Oracle lowered the license fees on its entry-level database and launched an incentive program to encourage companies to migrate away from other vendors. But its dependence on database revenue threatens its long-term ability to meet customer demand for lower prices.
The Bottom Line: Oracle’s new price incentives signal that it is beginning to accept the demand for lower database costs, but it still has much further to go. Oracle needs to offer more for less, focus on functionality customers want, and diversify its operations.
What It Means: To compete with Microsoft’s SQL Server, Oracle has lowered the per-processor license fee for Standard Edition One, its 4-month-old entry-level database server, to $4,995 from $5,995, the same list price as SQL Server Standard Edition.
However, anyone considering Standard Edition One over SQL Server Standard Edition needs to consider the fine print:
- SQL Server Standard Edition can be used with four CPU servers, while Standard Edition One is limited to two.
- SQL Server Standard Edition includes licenses to Business Intelligence (BI) software, Reporting Services, at no additional charge. Licenses to Oracle’s BI functionality must be purchased separately.
- Even if the initial license fees are the same, the total costs between the two will likely be different because of the costs of ongoing technical support.
Oracle also announced the inception of a Safe Switch program. Those migrating off of DB2, SQL Server, Informix, or Sybase can receive a trade-in credit of up to 100% for database licenses.
The Takeaway: Many customers are well underway in consolidation projects and willing to absorb short-term migration costs--but only if long-term costs will be lower. The prospect of consolidating from less expensive databases onto Oracle should give customers pause. Even if there are no initial license fees because of a Safe Switch credit, customers could still suffer high costs from ongoing technical support, future licenses, porting custom code, and retraining or replacing database administrators.
Oracle sees the light, but its lack of diversification is beginning to bruise
Several developments are making current database prices unsustainable: the commoditization of databases, increasingly heavy cost containment pressures, customer dissatisfaction with costs, the migration of business logic into application servers, and the emergence of open source databases.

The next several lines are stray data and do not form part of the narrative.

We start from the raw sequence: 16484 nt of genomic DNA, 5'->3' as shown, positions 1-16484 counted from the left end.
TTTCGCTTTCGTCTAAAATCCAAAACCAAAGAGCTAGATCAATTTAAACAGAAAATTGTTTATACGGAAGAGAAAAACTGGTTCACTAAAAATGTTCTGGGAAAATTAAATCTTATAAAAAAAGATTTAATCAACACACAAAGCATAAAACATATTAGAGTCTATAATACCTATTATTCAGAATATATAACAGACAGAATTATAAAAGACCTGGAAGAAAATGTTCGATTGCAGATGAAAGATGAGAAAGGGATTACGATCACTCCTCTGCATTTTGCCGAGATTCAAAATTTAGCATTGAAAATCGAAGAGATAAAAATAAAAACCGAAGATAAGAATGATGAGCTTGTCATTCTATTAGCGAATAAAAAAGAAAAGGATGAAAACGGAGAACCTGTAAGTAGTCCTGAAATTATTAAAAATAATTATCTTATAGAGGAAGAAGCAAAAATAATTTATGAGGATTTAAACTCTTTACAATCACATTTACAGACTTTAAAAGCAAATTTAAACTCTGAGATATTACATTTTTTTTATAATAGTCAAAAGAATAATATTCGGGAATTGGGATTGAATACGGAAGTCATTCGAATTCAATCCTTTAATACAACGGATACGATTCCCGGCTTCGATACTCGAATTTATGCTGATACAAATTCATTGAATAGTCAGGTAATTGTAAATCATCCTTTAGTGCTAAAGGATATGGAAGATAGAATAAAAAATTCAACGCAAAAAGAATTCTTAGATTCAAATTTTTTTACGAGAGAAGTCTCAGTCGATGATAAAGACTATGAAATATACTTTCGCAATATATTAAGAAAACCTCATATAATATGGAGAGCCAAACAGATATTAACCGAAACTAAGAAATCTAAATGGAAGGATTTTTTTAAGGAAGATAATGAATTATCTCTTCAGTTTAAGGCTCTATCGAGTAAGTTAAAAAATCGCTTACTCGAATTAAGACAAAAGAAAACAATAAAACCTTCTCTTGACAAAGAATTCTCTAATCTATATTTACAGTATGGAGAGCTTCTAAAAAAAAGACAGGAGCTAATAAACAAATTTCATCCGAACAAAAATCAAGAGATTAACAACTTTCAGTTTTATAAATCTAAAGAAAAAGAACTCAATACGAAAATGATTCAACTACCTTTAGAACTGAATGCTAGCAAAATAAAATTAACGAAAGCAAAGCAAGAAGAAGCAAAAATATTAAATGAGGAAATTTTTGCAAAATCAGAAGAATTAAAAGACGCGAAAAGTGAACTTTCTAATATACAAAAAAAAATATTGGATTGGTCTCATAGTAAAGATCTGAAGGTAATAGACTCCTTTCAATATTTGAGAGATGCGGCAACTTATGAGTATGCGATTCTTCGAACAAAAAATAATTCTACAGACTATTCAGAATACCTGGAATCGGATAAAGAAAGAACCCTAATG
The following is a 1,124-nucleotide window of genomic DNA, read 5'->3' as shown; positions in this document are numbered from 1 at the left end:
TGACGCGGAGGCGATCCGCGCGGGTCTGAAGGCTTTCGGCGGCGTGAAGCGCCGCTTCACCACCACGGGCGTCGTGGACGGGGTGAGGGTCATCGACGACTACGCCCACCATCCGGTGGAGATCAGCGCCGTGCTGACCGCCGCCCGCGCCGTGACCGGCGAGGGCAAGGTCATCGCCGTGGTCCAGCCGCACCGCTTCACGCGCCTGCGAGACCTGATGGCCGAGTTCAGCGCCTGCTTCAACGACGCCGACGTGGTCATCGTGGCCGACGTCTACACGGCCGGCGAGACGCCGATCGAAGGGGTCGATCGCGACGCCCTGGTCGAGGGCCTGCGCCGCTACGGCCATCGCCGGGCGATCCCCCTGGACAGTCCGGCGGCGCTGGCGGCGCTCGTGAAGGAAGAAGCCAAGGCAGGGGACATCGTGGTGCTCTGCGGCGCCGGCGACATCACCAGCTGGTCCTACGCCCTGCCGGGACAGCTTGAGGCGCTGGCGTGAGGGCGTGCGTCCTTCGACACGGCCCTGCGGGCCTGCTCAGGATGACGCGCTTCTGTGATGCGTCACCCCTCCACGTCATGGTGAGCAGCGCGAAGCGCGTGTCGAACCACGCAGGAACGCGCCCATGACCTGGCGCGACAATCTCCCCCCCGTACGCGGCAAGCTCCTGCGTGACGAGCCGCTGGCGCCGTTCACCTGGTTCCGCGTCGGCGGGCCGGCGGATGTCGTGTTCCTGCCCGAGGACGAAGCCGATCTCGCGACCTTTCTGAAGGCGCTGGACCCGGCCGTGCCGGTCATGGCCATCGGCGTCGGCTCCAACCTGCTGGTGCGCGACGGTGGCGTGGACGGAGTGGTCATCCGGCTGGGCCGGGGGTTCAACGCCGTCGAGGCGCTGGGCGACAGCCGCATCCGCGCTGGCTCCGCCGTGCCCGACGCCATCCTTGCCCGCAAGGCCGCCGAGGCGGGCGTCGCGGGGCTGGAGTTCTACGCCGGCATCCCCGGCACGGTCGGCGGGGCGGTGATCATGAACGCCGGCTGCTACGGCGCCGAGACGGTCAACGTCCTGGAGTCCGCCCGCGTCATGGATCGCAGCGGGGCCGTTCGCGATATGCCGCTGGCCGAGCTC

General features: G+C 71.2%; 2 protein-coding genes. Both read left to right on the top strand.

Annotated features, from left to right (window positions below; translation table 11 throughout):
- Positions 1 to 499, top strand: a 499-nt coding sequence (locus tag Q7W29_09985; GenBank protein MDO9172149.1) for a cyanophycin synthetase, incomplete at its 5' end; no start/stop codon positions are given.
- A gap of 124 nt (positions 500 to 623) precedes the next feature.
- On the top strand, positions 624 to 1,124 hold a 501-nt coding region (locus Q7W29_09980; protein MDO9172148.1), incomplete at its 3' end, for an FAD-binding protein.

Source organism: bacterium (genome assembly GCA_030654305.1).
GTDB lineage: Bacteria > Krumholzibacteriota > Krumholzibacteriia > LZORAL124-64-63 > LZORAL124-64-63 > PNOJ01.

IBM and Microsoft have been responding with relative agility. IBM has been slowly cutting prices, focusing on Linux, and emphasizing Global Services. Microsoft has been expanding the scope of its licenses and making a scaled-down version of SQL Server available for free.
However, Oracle has been hesitating, facing a hazard that the others aren’t--significant loss of revenue. Consider the following:
- Higher prices argue for fast, large changes. Customers associate substantially higher overall costs with Oracle, compared to DB2 and SQL Server. Oracle needs to lower prices dramatically to respond to deteriorating market conditions and change the customer perceptions that are responsible for adoption and retention.
- A lack of diversification argues for slow, small changes. Oracle is far more dependent on database revenue than IBM or Microsoft. Price cuts of any true substance would put significant revenue at risk.
Customers, of course, don’t care about Oracle’s income statement; they want lower prices. The totality of this environment puts efforts to diversify, such as the proposed acquisition of PeopleSoft, in the critical path of Oracle’s future prosperity.
Conclusion: Oracle needs to be bold, but careful. Here’s what we think Oracle should do:
AMR Research originally published this article on 12 February 2004.
- Cut prices on the Enterprise Edition. Changing the price-value tradeoff of Standard Edition One is a good start. However, the Enterprise Edition is the most widely adopted version of Oracle, and is behind most customer dissatisfaction over cost. With many midmarket customers using Enterprise Edition, price cuts can’t wait much longer.
- Diversify. In the next 10 years, Oracle has to reinvent itself. Increasingly, the attention of CIOs is being captured by packaged applications, which transcend commodity products like databases, hardware, and operating systems. Oracle has to be successful in this space--and this goes well beyond PeopleSoft.
- Deliver more functionality for the money, but only needed functionality. Aside from reducing prices outright, customers will find more value by bundling other technologies that customers want. Including BI functionality with the database server, or including the database with Oracle Applications, would be a fine start.